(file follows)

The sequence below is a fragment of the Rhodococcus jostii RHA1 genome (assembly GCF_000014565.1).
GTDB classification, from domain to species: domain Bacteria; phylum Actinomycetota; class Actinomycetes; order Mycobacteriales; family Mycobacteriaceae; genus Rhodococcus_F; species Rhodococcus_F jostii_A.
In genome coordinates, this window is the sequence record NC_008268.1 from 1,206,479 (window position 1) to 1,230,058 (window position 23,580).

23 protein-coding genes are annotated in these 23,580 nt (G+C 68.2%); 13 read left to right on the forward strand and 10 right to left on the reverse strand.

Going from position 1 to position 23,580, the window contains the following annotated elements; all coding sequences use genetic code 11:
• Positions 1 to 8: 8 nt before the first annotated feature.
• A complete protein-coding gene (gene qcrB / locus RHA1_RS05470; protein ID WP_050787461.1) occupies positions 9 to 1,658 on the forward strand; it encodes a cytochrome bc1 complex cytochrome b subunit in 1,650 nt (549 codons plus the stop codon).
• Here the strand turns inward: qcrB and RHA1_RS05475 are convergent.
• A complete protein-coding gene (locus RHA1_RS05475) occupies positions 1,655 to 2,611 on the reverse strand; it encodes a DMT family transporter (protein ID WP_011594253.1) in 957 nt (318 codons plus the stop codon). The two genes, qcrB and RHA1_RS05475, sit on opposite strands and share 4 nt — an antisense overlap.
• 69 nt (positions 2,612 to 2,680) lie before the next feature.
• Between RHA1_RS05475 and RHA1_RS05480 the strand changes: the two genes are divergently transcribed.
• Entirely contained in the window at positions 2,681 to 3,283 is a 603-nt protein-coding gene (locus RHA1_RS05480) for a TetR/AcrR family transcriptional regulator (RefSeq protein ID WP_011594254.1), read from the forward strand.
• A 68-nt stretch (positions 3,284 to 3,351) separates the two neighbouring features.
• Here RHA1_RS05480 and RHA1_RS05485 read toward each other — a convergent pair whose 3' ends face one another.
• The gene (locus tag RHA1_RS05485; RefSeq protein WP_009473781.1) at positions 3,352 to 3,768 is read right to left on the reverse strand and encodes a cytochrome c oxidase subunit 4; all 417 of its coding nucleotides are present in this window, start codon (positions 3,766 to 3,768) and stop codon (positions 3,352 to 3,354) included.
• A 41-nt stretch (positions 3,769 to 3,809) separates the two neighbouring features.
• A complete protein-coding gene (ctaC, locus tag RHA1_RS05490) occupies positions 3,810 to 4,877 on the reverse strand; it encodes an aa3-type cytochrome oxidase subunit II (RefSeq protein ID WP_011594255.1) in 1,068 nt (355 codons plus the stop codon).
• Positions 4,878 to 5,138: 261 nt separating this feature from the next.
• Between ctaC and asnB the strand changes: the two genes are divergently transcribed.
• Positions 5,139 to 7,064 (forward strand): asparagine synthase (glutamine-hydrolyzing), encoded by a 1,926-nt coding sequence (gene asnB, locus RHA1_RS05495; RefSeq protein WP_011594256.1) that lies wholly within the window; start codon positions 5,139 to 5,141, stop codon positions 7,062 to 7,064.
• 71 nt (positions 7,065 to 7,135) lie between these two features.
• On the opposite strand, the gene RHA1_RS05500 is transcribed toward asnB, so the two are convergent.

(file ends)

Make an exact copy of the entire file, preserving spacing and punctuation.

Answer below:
The sequence below is a fragment of the Rhodococcus jostii RHA1 genome (assembly GCF_000014565.1).
GTDB classification, from domain to species: domain Bacteria; phylum Actinomycetota; class Actinomycetes; order Mycobacteriales; family Mycobacteriaceae; genus Rhodococcus_F; species Rhodococcus_F jostii_A.
In genome coordinates, this window is the sequence record NC_008268.1 from 1,206,479 (window position 1) to 1,230,058 (window position 23,580).

23 protein-coding genes are annotated in these 23,580 nt (G+C 68.2%); 13 read left to right on the forward strand and 10 right to left on the reverse strand.

Going from position 1 to position 23,580, the window contains the following annotated elements; all coding sequences use genetic code 11:
• Positions 1 to 8: 8 nt before the first annotated feature.
• A complete protein-coding gene (gene qcrB / locus RHA1_RS05470; protein ID WP_050787461.1) occupies positions 9 to 1,658 on the forward strand; it encodes a cytochrome bc1 complex cytochrome b subunit in 1,650 nt (549 codons plus the stop codon).
• Here the strand turns inward: qcrB and RHA1_RS05475 are convergent.
• A complete protein-coding gene (locus RHA1_RS05475) occupies positions 1,655 to 2,611 on the reverse strand; it encodes a DMT family transporter (protein ID WP_011594253.1) in 957 nt (318 codons plus the stop codon). The two genes, qcrB and RHA1_RS05475, sit on opposite strands and share 4 nt — an antisense overlap.
• 69 nt (positions 2,612 to 2,680) lie before the next feature.
• Between RHA1_RS05475 and RHA1_RS05480 the strand changes: the two genes are divergently transcribed.
• Entirely contained in the window at positions 2,681 to 3,283 is a 603-nt protein-coding gene (locus RHA1_RS05480) for a TetR/AcrR family transcriptional regulator (RefSeq protein ID WP_011594254.1), read from the forward strand.
• A 68-nt stretch (positions 3,284 to 3,351) separates the two neighbouring features.
• Here RHA1_RS05480 and RHA1_RS05485 read toward each other — a convergent pair whose 3' ends face one another.
• The gene (locus tag RHA1_RS05485; RefSeq protein WP_009473781.1) at positions 3,352 to 3,768 is read right to left on the reverse strand and encodes a cytochrome c oxidase subunit 4; all 417 of its coding nucleotides are present in this window, start codon (positions 3,766 to 3,768) and stop codon (positions 3,352 to 3,354) included.
• A 41-nt stretch (positions 3,769 to 3,809) separates the two neighbouring features.
• A complete protein-coding gene (ctaC, locus tag RHA1_RS05490) occupies positions 3,810 to 4,877 on the reverse strand; it encodes an aa3-type cytochrome oxidase subunit II (RefSeq protein ID WP_011594255.1) in 1,068 nt (355 codons plus the stop codon).
• Positions 4,878 to 5,138: 261 nt separating this feature from the next.
• Between ctaC and asnB the strand changes: the two genes are divergently transcribed.
• Positions 5,139 to 7,064 (forward strand): asparagine synthase (glutamine-hydrolyzing), encoded by a 1,926-nt coding sequence (gene asnB, locus RHA1_RS05495; RefSeq protein WP_011594256.1) that lies wholly within the window; start codon positions 5,139 to 5,141, stop codon positions 7,062 to 7,064.
• 71 nt (positions 7,065 to 7,135) lie between these two features.
• On the opposite strand, the gene RHA1_RS05500 is transcribed toward asnB, so the two are convergent.